To build up a personal brand and have a presence on social media is becoming a must for people interested in developing a career in academia. It helps researchers stand out and increase the visibility of their work. In CEE, a good example of this is Professor Markus Buehler. With almost 4,000 followers on his Twitter account, Prof. Buehler (@ProfBuehlerMIT) takes advantage of social media to share his group’s research, new publications and media presence, while interacting with colleagues and students. Although Twitter is not the most popular social media platform among Americans (only 27% of US adults declare that they use it in 2019 according with Pew Research Center, while 69% say they use Facebook and 73% YouTube), it is very popular among scientists and young faculty. Boya Xiong (@boyaxiong_umn), a former Postdoc in CEE and current Assistant Professor at UMN (University of Minnesota), is very active on Twitter, not only posting her work but also sharing and commenting on other colleagues’ work. This is a great way to gain visibility among peers and the general public, and in the long term, increase your research impact. José Luis Ortega (2017) observed that research papers published in journals with their own Twitter account receive 34% more citations than those without.

Those who aim to pursue a career in industry can also take advantage of social media, but in this case it is important to clearly separate our own opinions and work from the ones of our company. For entrepreneurs, presence in social media is key. Aceil Halaby (@AceilHalaby) and Alicia Chong R. (@achongr), co-founders of the MIT startup Bloomer Tech, use their Twitter accounts not only to advertise their product, but also to share real examples of empowering women in medicine and technology. They show us that building up a personal brand as a scientist, researcher or entrepreneur requires distinguishing the specific message you want to send to the public and the audience you are trying to reach. Establishing yourself on social media can increase the visibility of your work, and consequently, your impact.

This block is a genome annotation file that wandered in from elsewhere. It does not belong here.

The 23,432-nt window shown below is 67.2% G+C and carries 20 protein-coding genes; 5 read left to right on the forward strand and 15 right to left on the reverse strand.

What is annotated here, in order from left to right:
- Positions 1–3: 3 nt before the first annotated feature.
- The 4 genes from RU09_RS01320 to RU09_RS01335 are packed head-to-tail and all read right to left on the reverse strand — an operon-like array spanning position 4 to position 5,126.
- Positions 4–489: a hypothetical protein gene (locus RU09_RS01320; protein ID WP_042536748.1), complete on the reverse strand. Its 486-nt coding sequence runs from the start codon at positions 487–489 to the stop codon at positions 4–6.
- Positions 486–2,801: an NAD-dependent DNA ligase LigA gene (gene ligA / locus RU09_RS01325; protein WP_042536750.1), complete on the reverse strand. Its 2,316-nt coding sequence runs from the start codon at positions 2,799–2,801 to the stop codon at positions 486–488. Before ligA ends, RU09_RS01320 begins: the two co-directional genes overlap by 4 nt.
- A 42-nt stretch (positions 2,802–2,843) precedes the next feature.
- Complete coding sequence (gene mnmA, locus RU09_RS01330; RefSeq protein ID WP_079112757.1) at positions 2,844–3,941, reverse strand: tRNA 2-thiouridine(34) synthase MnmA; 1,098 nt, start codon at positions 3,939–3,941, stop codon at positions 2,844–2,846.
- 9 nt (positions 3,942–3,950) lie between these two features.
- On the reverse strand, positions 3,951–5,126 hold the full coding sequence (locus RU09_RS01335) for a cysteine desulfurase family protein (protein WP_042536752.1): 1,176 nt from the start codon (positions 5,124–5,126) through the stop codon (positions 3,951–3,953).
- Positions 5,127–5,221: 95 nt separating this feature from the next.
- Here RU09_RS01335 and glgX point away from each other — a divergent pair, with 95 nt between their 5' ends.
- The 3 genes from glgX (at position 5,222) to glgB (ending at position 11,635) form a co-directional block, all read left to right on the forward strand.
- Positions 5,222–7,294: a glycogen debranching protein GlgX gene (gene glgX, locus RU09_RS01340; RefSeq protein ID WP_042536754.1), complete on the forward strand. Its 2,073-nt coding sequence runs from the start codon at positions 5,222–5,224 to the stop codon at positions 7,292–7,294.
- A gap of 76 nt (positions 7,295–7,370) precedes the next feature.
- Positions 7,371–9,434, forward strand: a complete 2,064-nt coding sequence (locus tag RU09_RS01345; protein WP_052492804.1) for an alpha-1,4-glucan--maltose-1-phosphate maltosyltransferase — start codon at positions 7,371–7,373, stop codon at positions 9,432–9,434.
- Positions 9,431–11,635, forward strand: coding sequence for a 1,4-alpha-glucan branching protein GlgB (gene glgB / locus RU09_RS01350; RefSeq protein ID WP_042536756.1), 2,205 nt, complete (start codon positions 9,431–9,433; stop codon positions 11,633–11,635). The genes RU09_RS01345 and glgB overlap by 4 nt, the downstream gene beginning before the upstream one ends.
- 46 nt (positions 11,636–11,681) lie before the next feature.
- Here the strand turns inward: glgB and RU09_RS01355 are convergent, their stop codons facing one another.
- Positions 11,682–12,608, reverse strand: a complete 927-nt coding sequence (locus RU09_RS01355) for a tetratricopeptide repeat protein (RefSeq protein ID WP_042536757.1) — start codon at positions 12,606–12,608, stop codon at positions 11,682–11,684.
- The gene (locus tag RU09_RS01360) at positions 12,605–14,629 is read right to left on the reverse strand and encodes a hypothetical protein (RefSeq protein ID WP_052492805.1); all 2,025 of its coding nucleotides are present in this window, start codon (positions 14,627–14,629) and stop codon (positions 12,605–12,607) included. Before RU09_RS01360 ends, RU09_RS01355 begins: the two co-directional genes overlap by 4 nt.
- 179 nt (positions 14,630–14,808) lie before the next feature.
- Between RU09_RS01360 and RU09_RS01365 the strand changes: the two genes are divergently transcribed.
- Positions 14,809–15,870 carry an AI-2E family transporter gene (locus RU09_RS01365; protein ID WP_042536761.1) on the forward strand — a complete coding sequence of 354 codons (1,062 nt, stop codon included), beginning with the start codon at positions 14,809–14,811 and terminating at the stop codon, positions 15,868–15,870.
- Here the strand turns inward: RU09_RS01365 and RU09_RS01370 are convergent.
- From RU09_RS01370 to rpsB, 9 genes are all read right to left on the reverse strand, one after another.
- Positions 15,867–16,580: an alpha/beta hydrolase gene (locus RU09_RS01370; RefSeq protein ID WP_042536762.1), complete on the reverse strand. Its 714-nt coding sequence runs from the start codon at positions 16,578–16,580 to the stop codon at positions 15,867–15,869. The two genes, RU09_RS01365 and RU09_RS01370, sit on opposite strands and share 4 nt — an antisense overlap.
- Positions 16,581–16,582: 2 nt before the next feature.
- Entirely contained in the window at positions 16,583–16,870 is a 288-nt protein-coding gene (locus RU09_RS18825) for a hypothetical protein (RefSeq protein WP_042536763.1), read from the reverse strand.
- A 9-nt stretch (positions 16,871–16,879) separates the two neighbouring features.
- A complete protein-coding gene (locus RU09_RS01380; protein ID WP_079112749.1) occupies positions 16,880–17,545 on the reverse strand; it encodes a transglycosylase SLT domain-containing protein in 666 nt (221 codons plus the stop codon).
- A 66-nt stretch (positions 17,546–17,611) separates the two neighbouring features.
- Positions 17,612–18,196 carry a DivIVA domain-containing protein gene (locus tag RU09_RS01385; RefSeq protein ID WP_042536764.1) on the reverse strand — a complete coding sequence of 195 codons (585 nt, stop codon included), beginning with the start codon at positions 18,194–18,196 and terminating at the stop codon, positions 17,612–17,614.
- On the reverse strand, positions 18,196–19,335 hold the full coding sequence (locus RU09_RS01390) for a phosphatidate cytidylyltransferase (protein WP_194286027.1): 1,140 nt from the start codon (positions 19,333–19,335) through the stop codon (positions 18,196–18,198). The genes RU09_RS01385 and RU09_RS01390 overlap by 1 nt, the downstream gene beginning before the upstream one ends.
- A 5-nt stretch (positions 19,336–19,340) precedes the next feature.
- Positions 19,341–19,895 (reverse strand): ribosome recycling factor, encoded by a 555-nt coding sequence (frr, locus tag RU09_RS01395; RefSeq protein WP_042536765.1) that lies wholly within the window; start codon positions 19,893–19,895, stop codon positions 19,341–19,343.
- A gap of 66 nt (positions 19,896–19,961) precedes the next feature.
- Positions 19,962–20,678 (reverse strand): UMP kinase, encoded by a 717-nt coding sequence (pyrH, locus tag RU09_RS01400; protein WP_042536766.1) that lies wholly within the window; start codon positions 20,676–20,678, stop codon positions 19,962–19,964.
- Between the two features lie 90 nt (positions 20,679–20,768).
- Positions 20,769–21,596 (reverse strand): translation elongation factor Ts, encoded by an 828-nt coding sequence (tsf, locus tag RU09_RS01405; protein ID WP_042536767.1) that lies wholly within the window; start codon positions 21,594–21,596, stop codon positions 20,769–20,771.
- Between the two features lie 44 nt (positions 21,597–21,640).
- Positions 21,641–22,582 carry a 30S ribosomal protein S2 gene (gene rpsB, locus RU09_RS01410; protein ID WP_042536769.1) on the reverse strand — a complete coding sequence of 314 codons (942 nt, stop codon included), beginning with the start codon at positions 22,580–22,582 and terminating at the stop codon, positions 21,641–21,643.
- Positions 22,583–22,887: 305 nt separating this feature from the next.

Defining Your Message

When building up a personal brand, the message you transmit in social media becomes your public identity. It is the way the audience will recognize you and relate you with. Therefore, it is important to decide the message you want to transmit, which will be the defining aspect of our personal brand.

When defining your message, you will likely take inspiration from your research focus. However, you can also take the opportunity to engage with topics you’d like to start working on, outside of your current research.  Social media websites are not specialized journals. You are free to choose what to share and write about. You can also shape your personal brand by identifying professional interests, whether that be a social movement or involvement in a professional group.

Identify Your Audience 

Your intended audience will define which social media platform to choose. You can have multiple audiences (e.g. colleagues, investors, the public), and use different platforms to reach them. Consider the audience associated with different platforms, their expected level of expertise in your field, and level of popularity.

More popular platforms, like Facebook, Twitter and YouTube, will allow you to reach broader and more general audiences, especially if one of our posts goes viral! Alternatively, LinkedIn or ResearchGate will allow you to  reach a smaller, more specific, audience, that will lead you to a different type of interaction with prospective employers, colleagues, or organizations you partner with.

Using Platforms to Target and Engage with Your Audience 

Determining the type of content you want to share to communicate your message (pictures, text, video) is part of addressing the audience and will also define which platform to choose.

For this purpose, we need to clearly understand the difference between the social media platforms available out there. This would help us to decide in which of them be active. Here we summarize the most popular platforms nowadays and their main characteristics. Consider posting across multiple platforms to diversify your audience.

A chart showing using emojis to show which platforms are used to engage with different users, based on age and format of content.

A few pieces of advice to get started: 

  • Define a clever @username to use across multiple platforms.
  • Take advantage of #Hashtags, which are useful to make our content appear in searches and facilitate followers to find it.
  • Post regularly and consistently. To grow our community we need to be active in social media. This means posting new content frequently.